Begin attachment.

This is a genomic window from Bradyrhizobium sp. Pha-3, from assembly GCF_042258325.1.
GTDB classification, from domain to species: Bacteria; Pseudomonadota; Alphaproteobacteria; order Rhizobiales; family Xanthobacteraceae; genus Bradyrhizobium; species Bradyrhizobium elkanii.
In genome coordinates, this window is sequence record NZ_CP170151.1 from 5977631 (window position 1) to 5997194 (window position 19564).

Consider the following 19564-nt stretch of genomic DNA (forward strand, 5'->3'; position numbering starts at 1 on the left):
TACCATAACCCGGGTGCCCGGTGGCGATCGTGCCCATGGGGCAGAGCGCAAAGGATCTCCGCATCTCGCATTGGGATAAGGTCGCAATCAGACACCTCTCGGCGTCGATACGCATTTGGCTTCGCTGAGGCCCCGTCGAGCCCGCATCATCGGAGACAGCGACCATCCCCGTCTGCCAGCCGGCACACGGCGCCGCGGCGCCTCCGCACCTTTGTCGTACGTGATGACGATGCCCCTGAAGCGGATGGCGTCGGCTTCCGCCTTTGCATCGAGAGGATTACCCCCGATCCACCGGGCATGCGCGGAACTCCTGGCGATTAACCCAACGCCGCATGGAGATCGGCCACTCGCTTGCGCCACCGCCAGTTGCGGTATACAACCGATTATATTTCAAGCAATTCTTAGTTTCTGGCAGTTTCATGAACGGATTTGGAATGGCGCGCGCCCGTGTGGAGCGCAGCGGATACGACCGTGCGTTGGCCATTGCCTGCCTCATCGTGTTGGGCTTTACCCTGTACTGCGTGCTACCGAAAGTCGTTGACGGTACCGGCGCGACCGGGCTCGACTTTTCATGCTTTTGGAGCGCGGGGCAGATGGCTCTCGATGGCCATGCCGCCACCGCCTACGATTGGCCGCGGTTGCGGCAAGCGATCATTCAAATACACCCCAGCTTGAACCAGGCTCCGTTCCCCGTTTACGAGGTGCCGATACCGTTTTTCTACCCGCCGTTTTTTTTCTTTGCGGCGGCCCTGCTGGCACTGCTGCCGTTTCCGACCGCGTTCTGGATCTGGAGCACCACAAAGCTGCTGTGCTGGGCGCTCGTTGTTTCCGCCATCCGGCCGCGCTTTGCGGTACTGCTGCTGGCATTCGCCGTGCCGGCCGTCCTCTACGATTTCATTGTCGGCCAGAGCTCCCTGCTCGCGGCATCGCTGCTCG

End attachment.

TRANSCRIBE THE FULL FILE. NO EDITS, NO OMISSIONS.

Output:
This is a genomic window from Bradyrhizobium sp. Pha-3, from assembly GCF_042258325.1.
GTDB classification, from domain to species: Bacteria; Pseudomonadota; Alphaproteobacteria; order Rhizobiales; family Xanthobacteraceae; genus Bradyrhizobium; species Bradyrhizobium elkanii.
In genome coordinates, this window is sequence record NZ_CP170151.1 from 5977631 (window position 1) to 5997194 (window position 19564).

Consider the following 19564-nt stretch of genomic DNA (forward strand, 5'->3'; position numbering starts at 1 on the left):
TACCATAACCCGGGTGCCCGGTGGCGATCGTGCCCATGGGGCAGAGCGCAAAGGATCTCCGCATCTCGCATTGGGATAAGGTCGCAATCAGACACCTCTCGGCGTCGATACGCATTTGGCTTCGCTGAGGCCCCGTCGAGCCCGCATCATCGGAGACAGCGACCATCCCCGTCTGCCAGCCGGCACACGGCGCCGCGGCGCCTCCGCACCTTTGTCGTACGTGATGACGATGCCCCTGAAGCGGATGGCGTCGGCTTCCGCCTTTGCATCGAGAGGATTACCCCCGATCCACCGGGCATGCGCGGAACTCCTGGCGATTAACCCAACGCCGCATGGAGATCGGCCACTCGCTTGCGCCACCGCCAGTTGCGGTATACAACCGATTATATTTCAAGCAATTCTTAGTTTCTGGCAGTTTCATGAACGGATTTGGAATGGCGCGCGCCCGTGTGGAGCGCAGCGGATACGACCGTGCGTTGGCCATTGCCTGCCTCATCGTGTTGGGCTTTACCCTGTACTGCGTGCTACCGAAAGTCGTTGACGGTACCGGCGCGACCGGGCTCGACTTTTCATGCTTTTGGAGCGCGGGGCAGATGGCTCTCGATGGCCATGCCGCCACCGCCTACGATTGGCCGCGGTTGCGGCAAGCGATCATTCAAATACACCCCAGCTTGAACCAGGCTCCGTTCCCCGTTTACGAGGTGCCGATACCGTTTTTCTACCCGCCGTTTTTTTTCTTTGCGGCGGCCCTGCTGGCACTGCTGCCGTTTCCGACCGCGTTCTGGATCTGGAGCACCACAAAGCTGCTGTGCTGGGCGCTCGTTGTTTCCGCCATCCGGCCGCGCTTTGCGGTACTGCTGCTGGCATTCGCCGTGCCGGCCGTCCTCTACGATTTCATTGTCGGCCAGAGCTCCCTGCTCGCGGCATCGCTGCTCG